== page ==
Your price doesn’t matter

Your price doesn’t matter

Three things that take what you charge out of the buying decision.

February 20, 2013

At my company, I don’t like to hear (nor do I accept) the belief that we lost out on a job because our price was too high. Sure, there are a lot of times we at Grunder Landscaping Co. do, in fact, lose a job due to price. But, here’s the problem: If we allow that to always be the reason, how do we get better? We just cut our price, right? 

There’s not enough room in this story to talk about knowing your numbers and your costs but let me say this: Understanding your financials is a critical part of successful selling. Why? When you know your numbers inside and out, you are then empowered to negotiate or walk away from each and every job. After all, we are in business to make money, right? So why would you cut your price, if that price is what you need to make money? Case closed.

But that doesn’t mean price isn’t an important factor to your customers. It’s on their minds, and you can’t ignore it completely. But, if you do these three things during your sales process, your price will not matter.

1. Communicate the value

Give your prospects all the reasons for someone to do business with you. As Sally Hogshead, a talented teacher and speaker I follow says, “Sell me the Coke, not the Coke machine.” So true, but most of us talk about our trucks, our equipment, our building and our tactics. Start talking about what your clients buy, which is a beautiful backyard, a safe parking lot where tenants don’t slip on the ice, an incredible color display at the front entrance of a shopping center that creates a mood and awareness unlike no other, or a landscape that grows in beauty and value and provides a place for the business family to relax. Communicate the value and the results that make a prospect feel good about spending money with you.

In our study, price came up time and time again. It’s a primary motivating factor for homeowners to do landscape work themselves, fire contractors or just never hire them in the first place.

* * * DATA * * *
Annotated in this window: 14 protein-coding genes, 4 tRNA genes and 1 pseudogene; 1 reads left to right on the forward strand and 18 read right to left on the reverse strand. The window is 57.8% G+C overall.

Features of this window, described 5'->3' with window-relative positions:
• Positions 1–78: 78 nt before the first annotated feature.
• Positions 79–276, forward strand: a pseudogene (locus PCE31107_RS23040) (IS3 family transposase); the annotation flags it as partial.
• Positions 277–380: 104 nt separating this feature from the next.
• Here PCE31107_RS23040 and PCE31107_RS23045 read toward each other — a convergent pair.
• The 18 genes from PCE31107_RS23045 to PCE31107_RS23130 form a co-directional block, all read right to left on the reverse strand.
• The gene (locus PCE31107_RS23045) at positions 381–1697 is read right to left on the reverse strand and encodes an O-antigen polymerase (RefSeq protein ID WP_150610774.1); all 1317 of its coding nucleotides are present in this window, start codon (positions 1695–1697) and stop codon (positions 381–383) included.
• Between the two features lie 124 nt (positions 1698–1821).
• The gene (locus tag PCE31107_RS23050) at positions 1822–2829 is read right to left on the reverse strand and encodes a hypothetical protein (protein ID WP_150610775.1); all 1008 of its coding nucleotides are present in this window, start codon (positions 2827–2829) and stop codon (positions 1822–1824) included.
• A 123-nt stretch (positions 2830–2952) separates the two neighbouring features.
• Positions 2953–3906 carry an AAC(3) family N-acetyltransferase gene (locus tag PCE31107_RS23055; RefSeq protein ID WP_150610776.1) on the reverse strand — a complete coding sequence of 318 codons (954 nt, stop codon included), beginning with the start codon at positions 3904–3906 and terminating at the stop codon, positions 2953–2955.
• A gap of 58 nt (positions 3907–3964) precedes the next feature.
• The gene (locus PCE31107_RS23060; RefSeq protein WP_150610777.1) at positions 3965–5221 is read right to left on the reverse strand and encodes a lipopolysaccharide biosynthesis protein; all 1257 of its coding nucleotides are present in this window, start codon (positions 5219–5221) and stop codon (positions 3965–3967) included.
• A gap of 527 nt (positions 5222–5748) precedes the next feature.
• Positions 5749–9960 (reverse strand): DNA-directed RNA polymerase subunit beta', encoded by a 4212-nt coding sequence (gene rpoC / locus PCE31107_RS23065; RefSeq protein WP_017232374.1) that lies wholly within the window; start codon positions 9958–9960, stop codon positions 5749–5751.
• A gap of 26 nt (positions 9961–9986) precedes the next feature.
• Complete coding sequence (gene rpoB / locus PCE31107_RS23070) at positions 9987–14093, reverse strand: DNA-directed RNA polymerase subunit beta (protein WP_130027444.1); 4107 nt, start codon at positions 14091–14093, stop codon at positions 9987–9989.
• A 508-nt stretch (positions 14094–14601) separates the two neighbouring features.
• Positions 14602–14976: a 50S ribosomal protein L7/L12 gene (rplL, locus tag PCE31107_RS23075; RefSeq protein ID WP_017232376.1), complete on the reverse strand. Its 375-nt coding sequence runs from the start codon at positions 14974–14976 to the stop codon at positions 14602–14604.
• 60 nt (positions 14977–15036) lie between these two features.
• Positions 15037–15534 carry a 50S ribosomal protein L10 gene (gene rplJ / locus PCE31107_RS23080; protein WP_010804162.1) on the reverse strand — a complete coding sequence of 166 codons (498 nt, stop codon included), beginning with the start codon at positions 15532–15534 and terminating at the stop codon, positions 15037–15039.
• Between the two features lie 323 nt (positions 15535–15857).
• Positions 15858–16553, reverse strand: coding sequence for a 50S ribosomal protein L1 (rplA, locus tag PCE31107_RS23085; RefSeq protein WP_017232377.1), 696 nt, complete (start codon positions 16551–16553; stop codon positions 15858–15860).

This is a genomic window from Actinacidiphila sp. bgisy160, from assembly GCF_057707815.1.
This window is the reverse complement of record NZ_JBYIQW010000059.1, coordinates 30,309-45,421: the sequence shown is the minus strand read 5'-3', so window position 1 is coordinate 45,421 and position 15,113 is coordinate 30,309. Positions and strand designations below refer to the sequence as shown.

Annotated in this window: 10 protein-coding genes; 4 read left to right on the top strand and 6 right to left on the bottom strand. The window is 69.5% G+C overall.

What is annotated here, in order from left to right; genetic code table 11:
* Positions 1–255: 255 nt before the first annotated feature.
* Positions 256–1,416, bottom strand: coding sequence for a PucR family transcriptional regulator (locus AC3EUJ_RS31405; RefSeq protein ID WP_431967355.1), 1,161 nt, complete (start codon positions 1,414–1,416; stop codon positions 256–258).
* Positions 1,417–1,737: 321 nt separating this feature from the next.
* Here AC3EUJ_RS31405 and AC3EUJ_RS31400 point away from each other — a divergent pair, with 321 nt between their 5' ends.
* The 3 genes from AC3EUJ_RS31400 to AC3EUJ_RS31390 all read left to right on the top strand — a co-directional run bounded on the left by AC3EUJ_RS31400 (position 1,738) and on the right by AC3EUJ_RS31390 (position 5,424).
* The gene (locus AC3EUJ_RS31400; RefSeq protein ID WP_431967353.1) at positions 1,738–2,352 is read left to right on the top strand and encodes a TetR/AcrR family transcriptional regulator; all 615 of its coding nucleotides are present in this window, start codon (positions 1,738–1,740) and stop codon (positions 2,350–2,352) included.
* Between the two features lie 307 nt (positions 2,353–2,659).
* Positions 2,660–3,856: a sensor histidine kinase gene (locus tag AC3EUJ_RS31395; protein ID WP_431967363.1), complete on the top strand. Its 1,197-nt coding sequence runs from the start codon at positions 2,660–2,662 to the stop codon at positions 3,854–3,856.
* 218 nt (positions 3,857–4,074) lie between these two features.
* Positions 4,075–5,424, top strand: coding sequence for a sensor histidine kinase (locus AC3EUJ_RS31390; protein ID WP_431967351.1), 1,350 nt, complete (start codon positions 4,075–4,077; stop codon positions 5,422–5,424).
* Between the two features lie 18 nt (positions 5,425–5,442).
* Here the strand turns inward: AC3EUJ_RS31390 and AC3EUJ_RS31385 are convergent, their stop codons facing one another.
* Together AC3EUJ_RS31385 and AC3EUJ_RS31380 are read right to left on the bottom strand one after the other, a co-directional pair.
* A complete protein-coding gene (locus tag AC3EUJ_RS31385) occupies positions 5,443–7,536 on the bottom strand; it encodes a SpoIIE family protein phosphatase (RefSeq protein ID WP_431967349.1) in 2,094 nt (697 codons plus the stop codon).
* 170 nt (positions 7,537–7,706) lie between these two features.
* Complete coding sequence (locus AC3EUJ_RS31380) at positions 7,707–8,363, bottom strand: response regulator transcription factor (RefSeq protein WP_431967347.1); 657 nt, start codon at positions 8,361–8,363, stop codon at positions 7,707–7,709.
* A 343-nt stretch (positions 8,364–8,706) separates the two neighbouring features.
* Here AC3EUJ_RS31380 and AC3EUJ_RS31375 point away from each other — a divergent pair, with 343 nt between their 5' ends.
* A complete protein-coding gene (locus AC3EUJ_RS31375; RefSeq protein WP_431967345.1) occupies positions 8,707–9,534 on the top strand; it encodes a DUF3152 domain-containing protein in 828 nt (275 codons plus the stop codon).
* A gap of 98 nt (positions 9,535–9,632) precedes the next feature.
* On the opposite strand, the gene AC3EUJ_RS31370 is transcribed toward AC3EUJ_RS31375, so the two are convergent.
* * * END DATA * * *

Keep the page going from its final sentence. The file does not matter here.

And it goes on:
Getting the job is no guarantee of continued service, either. More than three-quarters of homeowners who don’t hire or fired a maintenance contractor said the service either was already or became too expensive. Sixty percent said they had to fire their contractor because their financial situation changed.

For homeowners who fired a landscaper, 31 percent did it because they found another contractor to do it cheaper. Sixteen percent fired their lawn care operator for a less expensive alternative.

2. Solve a problem

In the course of interviewing a client you find out that they can’t use or enjoy their backyard because it’s so wet. You solve that problem and you win. If a client says that, due to budget cuts, they can’t keep a manager on site babysitting a landscaper, you show them how and why they won’t need to do that and guarantee that and you win. It’s not easy to solve every problem, but the most successful selling organizations know how to do it and benefit greatly from this.

3. Show past evidence that proves you are who you say you are.
What others say about you is infinitely more impressive and convincing than what you say about yourself. For years I have collected testimonials and even the names and numbers of happy clients I can have prospective clients talk to for proof we are who we say we are.

Being a successful green industry sales professional involves a constant focus on getting better at the craft. It all starts with knowing who your ideal client is (more on that on page 12) and then following a system. The tactics I just shared work for me and they will work for you.

How to get others to sell for you:

1. Do a great job
When you do a great job for a client, a lot of good things happen. For starters, the client will most likely hire you again. And secondly, they will tell others about your firm. No company in any industry will survive if they don’t do a good job. If you do a great job, you will be the talk of the town. The difference between a good job and a great job isn’t that much. If you do what you said you will do and you follow up in person with the client afterwards, you will see clients telling others what a great job you have done.

2. Ask for help
Ask your happy clients if they know anyone who would benefit from your services. Ask your team to help you sell work by incentivizing them to sell. I’ve seen companies add sales by getting everyone in their company to understand they are all salespeople. If you’re not getting referrals, you either aren’t asking for them or you aren’t doing work that is great enough for someone to feel compelled to help you sell some work.

3. Network like crazy
Make sure each and every week you and your sales team are spending time building relationships with people who either can do business with you or know people who can do business with you.


The author is owner of Grunder Landscaping Co. and a columnist for Lawn & Landscape. Email him at